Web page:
Probe station InSight failed the test of independence

Shock probe tool HP3 Martian station InSight failed experimental session, whose goal was to understand whether the tool yourself now to move into the soil without the aid of a robotic arm. Now experts want to try to fill the hole with soil with a bucket to increase the adhesion of the probe with the walls of the well, reported on the website NASA.

HP3 was the second installed on the surface of Mars as a scientific tool station InSight, which explores the internal structure of the planet with the end of 2018. The installation was placed vertically in the ground loop with the temperature sensors by using a 40-cm samosobirayuschihsya impact probe, which would allow to obtain information on heat fluxes in the Martian soil from the surface to five-meter depth. The drilling began in February 2019, but almost immediately the probe ceased to move inland due to the small grip with the ground, which is not allowed to compensate for the recoil in shock.

The problem was to solve, when the station pulled the soil near the probe bucket mounted on the robotic arm of IDA, soon, however, the probe suddenly popped up from the ground. His position was able to fix, but then the problem repeated itself. Then the point of application of the force moved on the back cover of the probe that allowed him to early June 2020 to withdraw completely into the ground.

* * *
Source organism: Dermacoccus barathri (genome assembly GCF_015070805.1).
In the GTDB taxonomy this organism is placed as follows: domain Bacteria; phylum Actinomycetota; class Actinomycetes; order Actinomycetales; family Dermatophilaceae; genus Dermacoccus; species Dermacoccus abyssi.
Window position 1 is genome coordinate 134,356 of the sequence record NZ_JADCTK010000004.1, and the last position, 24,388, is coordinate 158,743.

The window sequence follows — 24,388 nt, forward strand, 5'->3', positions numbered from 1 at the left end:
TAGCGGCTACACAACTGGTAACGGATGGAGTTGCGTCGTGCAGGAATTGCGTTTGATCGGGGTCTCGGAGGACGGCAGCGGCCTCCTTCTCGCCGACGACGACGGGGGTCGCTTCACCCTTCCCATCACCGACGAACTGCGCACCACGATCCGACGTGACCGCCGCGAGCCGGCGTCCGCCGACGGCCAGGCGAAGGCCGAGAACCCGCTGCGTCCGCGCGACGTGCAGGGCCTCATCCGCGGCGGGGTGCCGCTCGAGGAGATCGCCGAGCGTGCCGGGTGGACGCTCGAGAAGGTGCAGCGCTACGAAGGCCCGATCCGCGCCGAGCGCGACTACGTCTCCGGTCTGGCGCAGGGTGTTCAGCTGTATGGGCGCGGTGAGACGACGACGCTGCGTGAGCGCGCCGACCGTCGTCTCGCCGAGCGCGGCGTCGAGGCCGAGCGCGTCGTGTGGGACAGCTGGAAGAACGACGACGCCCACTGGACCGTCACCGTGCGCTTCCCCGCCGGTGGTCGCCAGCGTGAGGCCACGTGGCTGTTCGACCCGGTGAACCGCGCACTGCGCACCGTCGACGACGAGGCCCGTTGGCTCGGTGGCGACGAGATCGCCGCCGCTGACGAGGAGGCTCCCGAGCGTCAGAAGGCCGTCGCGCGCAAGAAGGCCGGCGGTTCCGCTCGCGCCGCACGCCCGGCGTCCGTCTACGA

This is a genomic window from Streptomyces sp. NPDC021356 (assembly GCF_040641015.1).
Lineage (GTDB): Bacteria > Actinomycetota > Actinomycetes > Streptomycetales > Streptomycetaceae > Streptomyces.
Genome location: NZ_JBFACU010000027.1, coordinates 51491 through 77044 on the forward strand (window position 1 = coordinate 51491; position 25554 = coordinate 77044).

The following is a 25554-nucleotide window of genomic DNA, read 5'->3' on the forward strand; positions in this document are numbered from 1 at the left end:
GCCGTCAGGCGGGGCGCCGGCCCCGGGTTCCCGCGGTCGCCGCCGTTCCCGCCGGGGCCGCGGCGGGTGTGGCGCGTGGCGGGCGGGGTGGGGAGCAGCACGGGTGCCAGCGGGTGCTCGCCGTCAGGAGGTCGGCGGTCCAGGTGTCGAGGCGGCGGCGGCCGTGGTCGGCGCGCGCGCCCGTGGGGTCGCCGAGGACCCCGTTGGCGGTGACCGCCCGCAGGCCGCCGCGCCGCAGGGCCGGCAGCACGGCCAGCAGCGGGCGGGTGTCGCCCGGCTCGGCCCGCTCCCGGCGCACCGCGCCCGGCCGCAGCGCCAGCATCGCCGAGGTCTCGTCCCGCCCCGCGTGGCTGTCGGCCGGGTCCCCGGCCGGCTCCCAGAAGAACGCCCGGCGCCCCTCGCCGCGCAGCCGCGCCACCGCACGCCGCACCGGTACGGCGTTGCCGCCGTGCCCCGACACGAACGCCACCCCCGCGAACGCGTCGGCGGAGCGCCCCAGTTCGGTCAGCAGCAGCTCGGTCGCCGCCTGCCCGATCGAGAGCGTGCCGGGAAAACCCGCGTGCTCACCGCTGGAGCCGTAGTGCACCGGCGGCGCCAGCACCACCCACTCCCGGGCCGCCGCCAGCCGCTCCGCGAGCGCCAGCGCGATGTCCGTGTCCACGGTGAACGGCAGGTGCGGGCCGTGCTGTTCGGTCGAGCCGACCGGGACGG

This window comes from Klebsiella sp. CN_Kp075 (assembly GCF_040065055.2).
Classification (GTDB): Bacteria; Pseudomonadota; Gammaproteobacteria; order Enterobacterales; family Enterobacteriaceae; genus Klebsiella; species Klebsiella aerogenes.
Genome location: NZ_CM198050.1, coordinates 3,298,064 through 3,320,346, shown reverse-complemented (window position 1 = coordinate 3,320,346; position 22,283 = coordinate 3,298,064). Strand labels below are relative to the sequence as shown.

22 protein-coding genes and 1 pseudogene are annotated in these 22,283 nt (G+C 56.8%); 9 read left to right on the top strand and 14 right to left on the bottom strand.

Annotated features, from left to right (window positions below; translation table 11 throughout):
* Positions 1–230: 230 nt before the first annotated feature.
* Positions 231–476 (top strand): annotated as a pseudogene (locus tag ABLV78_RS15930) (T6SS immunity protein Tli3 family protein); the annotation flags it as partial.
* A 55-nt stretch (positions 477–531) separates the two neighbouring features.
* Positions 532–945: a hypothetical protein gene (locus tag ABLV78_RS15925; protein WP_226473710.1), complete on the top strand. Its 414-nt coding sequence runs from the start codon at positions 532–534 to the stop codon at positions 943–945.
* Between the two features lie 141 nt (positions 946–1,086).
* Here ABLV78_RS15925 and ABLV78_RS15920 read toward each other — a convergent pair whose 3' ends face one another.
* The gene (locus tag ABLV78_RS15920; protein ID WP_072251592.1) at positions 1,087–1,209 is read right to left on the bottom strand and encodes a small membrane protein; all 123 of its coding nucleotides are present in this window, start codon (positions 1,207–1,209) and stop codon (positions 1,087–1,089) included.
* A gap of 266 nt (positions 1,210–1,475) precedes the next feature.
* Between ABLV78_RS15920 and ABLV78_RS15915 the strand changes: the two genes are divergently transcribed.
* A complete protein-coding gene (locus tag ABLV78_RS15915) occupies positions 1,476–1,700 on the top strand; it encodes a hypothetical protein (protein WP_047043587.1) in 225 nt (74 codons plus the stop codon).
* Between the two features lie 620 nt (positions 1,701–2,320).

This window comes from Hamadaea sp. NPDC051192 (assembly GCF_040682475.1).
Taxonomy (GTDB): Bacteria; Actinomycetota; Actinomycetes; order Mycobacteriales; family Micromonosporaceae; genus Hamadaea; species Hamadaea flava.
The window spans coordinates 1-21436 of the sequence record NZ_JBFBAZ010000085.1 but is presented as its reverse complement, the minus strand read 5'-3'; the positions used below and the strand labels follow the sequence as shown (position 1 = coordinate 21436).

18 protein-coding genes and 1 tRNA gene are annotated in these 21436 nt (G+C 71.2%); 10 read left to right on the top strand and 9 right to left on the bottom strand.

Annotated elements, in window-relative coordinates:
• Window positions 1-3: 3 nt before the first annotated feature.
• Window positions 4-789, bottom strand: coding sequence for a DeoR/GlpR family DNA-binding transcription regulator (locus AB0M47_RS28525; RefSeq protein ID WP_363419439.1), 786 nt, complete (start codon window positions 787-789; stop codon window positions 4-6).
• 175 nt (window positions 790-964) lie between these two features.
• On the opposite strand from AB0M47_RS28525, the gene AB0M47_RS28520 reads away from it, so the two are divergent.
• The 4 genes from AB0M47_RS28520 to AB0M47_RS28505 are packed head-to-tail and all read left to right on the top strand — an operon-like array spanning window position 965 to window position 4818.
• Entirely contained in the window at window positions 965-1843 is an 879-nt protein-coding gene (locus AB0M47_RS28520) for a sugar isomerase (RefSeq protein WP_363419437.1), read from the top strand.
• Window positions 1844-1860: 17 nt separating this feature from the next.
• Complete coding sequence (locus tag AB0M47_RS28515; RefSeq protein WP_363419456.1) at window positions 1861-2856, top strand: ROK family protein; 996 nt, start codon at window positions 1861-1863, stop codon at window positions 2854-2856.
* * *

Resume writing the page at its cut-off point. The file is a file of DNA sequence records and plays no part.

20 June 2020 the experts conducted a critical probe for the experiment “Free Mole Test”, whose goal was to understand whether the tool now independently move deeper into the soil. Images taken by the station showed that during the series of strikes the probe began to hit the back cover on the bucket, and the well showered the ground. This means that the subsurface layer duricrust estimated thickness of about 20 centimeters is really very strong, and probe again, it can not penetrate, and only bounces on the ground.

The solution may be to increase the adhesion between the probe and the wall of the wellbore. For this purpose it is proposed to first fill the hole with soil with a bucket, which is going to scrape it in there, then the bucket will again feature on the back cover of the probe and resume drilling operations. It is expected that this will happen in August. At the moment the specialists want to use a robotic arm to evaluate the dustiness of the solar panels of the station, as well as for shooting meteors in the sky of the planet to estimate the frequency of falling of meteorites on the surface of Mars.

InSight about the challenges and mysteries of the Geology of Mars can be read in our materials “Look inside the red planet” and “the Seismograph for Mars”.

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